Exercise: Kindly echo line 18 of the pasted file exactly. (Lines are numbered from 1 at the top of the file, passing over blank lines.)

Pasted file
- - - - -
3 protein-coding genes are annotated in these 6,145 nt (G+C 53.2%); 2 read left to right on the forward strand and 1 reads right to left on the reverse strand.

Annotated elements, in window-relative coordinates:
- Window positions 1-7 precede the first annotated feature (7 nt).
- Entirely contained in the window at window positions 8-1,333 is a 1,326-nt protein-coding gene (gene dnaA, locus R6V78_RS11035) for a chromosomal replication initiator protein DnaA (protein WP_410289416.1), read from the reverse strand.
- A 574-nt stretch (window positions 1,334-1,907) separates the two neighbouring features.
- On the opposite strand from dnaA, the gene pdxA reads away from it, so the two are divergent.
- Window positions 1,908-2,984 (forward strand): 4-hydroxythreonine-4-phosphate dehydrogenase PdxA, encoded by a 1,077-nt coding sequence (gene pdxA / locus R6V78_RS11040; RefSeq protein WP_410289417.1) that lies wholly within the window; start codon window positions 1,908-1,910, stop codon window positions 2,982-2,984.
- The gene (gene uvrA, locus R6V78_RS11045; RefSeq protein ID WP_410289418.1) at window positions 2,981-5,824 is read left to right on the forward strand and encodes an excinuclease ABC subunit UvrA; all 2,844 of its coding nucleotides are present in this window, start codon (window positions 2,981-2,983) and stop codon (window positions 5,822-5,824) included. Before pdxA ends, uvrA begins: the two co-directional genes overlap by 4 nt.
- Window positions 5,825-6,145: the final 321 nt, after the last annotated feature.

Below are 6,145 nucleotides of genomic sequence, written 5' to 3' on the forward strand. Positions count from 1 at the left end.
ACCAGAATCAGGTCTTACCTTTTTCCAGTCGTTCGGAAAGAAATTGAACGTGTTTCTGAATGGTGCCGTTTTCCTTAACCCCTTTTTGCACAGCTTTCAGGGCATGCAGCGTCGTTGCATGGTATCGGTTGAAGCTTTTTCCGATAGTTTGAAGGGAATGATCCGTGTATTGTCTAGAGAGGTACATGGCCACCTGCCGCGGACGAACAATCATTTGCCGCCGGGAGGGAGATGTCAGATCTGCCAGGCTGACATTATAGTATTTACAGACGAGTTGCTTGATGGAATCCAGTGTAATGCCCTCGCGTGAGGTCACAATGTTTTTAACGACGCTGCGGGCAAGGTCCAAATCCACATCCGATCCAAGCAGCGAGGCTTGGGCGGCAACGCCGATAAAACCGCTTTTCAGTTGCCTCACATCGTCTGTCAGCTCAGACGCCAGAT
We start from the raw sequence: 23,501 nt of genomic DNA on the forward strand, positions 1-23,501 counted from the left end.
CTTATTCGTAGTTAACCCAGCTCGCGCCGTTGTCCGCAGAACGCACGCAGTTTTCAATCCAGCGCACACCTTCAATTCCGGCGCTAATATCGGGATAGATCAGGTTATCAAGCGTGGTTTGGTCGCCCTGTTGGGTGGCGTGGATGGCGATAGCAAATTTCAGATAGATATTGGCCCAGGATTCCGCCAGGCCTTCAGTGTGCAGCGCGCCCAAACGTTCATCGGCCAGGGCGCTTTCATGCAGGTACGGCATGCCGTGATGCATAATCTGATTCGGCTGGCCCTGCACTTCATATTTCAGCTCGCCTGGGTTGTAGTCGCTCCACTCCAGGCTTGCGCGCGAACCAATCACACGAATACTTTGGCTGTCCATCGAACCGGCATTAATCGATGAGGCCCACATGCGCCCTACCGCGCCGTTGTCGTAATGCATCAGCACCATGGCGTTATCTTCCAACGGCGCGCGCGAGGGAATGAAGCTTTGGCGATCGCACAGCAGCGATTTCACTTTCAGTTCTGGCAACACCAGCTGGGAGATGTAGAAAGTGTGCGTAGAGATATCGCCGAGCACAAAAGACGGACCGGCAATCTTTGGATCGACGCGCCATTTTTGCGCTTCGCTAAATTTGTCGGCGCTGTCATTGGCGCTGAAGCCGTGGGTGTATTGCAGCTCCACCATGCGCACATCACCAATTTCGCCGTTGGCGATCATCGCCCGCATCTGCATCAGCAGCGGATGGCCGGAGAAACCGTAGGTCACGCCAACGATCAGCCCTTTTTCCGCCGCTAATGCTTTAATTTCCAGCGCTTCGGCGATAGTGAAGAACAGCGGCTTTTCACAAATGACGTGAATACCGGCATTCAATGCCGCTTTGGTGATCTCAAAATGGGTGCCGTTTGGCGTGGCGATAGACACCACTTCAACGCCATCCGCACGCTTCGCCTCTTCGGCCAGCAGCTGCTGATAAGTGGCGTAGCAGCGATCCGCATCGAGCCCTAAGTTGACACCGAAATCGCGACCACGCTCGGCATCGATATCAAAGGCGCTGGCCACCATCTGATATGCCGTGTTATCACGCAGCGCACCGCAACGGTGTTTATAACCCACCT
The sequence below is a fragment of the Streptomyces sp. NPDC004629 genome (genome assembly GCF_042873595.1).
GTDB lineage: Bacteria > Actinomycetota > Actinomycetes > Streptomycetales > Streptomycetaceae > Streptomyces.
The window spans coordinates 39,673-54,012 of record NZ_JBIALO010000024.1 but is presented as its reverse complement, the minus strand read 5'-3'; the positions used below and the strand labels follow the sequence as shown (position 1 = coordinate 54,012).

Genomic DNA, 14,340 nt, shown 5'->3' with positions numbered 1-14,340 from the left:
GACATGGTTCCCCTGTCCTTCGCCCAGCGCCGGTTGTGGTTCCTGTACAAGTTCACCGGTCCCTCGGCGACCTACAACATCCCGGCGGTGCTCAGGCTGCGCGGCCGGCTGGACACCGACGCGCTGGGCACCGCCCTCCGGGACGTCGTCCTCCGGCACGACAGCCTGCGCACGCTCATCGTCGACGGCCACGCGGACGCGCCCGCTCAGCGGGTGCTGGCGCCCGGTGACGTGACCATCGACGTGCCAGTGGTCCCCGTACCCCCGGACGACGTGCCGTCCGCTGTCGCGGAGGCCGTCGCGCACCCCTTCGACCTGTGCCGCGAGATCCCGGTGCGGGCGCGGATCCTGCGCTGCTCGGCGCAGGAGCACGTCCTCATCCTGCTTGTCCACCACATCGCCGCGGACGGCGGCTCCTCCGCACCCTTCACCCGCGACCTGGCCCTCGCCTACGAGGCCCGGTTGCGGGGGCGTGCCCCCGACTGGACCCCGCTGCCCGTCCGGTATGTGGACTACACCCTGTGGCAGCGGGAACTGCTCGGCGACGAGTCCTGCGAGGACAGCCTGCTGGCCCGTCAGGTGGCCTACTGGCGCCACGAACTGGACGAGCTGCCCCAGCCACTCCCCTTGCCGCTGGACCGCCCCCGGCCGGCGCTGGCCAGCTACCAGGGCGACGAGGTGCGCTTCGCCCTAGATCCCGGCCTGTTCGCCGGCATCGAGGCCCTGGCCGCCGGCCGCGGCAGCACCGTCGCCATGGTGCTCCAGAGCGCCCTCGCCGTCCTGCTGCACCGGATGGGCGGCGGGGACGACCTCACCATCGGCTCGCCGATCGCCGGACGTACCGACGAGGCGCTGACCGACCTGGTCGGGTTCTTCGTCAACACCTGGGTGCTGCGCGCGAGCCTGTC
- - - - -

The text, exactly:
GACATGGTTCCCCTGTCCTTCGCCCAGCGCCGGTTGTGGTTCCTGTACAAGTTCACCGGTCCCTCGGCGACCTACAACATCCCGGCGGTGCTCAGGCTGCGCGGCCGGCTGGACACCGACGCGCTGGGCACCGCCCTCCGGGACGTCGTCCTCCGGCACGACAGCCTGCGCACGCTCATCGTCGACGGCCACGCGGACGCGCCCGCTCAGCGGGTGCTGGCGCCCGGTGACGTGACCATCGACGTGCCAGTGGTCCCCGTACCCCCGGACGACGTGCCGTCCGCTGTCGCGGAGGCCGTCGCGCACCCCTTCGACCTGTGCCGCGAGATCCCGGTGCGGGCGCGGATCCTGCGCTGCTCGGCGCAGGAGCACGTCCTCATCCTGCTTGTCCACCACATCGCCGCGGACGGCGGCTCCTCCGCACCCTTCACCCGCGACCTGGCCCTCGCCTACGAGGCCCGGTTGCGGGGGCGTGCCCCCGACTGGACCCCGCTGCCCGTCCGGTATGTGGACTACACCCTGTGGCAGCGGGAACTGCTCGGCGACGAGTCCTGCGAGGACAGCCTGCTGGCCCGTCAGGTGGCCTACTGGCGCCACGAACTGGACGAGCTGCCCCAGCCACTCCCCTTGCCGCTGGACCGCCCCCGGCCGGCGCTGGCCAGCTACCAGGGCGACGAGGTGCGCTTCGCCCTAGATCCCGGCCTGTTCGCCGGCATCGAGGCCCTGGCCGCCGGCCGCGGCAGCACCGTCGCCATGGTGCTCCAGAGCGCCCTCGCCGTCCTGCTGCACCGGATGGGCGGCGGGGACGACCTCACCATCGGCTCGCCGATCGCCGGACGTACCGACGAGGCGCTGACCGACCTGGTCGGGTTCTTCGTCAACACCTGGGTGCTGCGCGCGAGCCTGTC